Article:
Helping Refugees – and the Vulnerable on Campus
But it was the two co-winners of the pitching competition that most impressed the jury in the final session of the course. “Improving Mental Health Services (MHS) on the HEC Campus” looked for solutions to emotional and psychological distress amongst students. The four-woman team was astounded at the degree of response to their surveys, as well as the positive feedback from the faculty members at the team’s final proposals to improve on-campus MHS facilities. “We had banked on 300 responses to our online survey, but we fielded 280 just in the first day,” exclaimed Aiste Rugeviciute, one of the team-members and a SASI student from Lithuania. “It surprised us because in France few people talk about the pressure they are under during their studies or the consequences this can have. But the examples from countries like Canada or England’s York University (Ed. where Aiste studied previously) show us how healthy it is to speak up.” The 392 final responses and dozens of additional comments allowed Aiste’s team to formulate 14 proposals to improve MHS facilities on the campus. All have had positive feedback from Marcelle Laliberté, the newly-appointed assistant Dean of Student Affairs, as well as the campus nurse. “You just have to dream big!” said Aiste. “The project really allowed us to do something positive, go beyond the theory we’ve been learning.”
Two other projects focused on the plight of migrants and refugees in France. But it was one, simply entitled “Raising awareness about the integration of refugees in France”, which most impressed jury-members with its far-reaching impact. The six-student team led by Charlotte Oulerich allied itself with a “social start-up” called Wintegreat to create a pilot partnership for HEC which could lead to long-lasting exchanges between the two. Wintegreat is a Paris-based association seeking to help refugees have access to education and work commensurate with their education and skills. “In record time, we signed up the 50 students and 25 alumni needed to accompany 25 refugees on a 12-week program to help the latter find openings in the education and job sectors,” explained Charlotte. “Within two month, we had the backing of HEC Associate Dean Eloïc Peyrache, for a longer-lasting involvement in Wintegreat. That’s something of a record for the association which has the backing of nine other higher education institutes!”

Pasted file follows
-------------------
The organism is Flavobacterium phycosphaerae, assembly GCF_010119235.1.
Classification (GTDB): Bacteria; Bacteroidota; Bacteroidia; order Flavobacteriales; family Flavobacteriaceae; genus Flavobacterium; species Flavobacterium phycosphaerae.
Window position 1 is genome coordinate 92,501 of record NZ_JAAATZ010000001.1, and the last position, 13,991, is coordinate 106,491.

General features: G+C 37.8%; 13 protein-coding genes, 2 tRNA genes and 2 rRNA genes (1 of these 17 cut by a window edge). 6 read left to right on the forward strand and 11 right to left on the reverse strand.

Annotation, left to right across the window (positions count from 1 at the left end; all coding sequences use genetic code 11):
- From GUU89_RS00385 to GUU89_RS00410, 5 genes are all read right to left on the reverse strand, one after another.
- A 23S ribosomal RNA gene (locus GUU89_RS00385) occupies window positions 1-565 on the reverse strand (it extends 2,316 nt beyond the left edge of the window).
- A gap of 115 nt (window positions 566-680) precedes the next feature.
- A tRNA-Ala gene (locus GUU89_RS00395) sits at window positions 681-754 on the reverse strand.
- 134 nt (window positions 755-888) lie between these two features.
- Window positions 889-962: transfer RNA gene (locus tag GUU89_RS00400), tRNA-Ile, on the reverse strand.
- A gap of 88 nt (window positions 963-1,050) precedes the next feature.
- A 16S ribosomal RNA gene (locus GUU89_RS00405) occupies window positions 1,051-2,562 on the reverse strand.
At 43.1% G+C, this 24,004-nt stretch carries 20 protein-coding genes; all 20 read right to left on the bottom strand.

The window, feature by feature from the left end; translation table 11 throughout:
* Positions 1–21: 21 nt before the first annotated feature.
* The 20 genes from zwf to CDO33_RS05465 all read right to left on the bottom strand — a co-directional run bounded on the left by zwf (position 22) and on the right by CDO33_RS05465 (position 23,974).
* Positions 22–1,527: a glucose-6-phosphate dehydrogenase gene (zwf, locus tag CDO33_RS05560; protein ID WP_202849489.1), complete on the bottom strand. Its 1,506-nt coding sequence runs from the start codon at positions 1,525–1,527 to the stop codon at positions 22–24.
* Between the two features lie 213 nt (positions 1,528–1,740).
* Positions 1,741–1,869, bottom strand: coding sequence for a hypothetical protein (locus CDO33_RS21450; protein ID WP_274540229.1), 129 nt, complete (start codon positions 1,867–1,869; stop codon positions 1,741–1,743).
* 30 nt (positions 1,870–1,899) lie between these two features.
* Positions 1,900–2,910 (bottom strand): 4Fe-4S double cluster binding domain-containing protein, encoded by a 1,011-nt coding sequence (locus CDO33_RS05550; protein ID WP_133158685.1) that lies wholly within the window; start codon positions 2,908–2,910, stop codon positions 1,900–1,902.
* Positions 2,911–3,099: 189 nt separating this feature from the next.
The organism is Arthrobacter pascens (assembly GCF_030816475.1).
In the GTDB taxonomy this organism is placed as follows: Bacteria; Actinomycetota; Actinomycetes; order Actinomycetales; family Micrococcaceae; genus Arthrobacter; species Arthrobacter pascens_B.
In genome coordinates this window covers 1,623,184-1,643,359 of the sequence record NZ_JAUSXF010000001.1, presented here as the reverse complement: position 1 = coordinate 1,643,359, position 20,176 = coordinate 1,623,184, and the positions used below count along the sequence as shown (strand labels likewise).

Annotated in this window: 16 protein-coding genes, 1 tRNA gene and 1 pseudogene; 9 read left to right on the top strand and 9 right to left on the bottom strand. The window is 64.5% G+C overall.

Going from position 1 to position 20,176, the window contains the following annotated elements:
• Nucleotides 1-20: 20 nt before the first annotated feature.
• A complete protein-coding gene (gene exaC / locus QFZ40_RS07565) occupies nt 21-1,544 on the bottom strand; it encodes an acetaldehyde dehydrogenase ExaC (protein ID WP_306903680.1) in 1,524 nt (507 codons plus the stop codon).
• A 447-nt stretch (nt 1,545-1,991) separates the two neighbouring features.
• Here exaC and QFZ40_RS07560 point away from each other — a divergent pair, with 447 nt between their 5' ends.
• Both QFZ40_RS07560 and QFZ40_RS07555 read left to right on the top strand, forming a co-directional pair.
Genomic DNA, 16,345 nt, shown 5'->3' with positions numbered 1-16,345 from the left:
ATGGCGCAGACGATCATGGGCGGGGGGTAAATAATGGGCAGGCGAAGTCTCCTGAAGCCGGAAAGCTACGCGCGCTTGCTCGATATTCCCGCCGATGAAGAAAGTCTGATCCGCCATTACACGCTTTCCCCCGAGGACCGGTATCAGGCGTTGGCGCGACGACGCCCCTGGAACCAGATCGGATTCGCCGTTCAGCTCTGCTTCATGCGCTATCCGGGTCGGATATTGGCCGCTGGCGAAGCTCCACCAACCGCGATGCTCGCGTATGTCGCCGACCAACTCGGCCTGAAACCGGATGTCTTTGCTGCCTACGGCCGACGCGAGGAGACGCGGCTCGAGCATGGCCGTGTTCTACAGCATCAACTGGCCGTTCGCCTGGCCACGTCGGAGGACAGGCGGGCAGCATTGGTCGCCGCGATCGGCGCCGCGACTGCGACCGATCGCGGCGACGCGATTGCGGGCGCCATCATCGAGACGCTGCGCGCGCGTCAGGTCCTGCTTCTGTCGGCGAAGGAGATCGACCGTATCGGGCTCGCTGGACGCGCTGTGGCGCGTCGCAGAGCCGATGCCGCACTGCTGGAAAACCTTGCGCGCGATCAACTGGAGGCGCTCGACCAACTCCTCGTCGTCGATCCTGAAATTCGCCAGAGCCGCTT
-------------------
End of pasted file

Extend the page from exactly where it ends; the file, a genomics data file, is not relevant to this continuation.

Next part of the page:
The HEC-Wintegreat program kicked off on January 31 and is set to provide the linguistic, cultural and business tools for the refugees. “By training and guiding these refugees, we are providing them with credentials for employment,” emphasized Eloïc Peyrache at the inaugural ceremony. “HEC is thus at the very heart of France’s positive social mobility. I am particularly happy and proud of the dynamism of our students, professors and collaborators who are behind this fine initiative.” The first program is set to run until June 2018.
Knowledge@HEC article : Master in Sustainability and Social Innovation: training “realistic idealists”
The HEC Experience Blog: Learning to become a change maker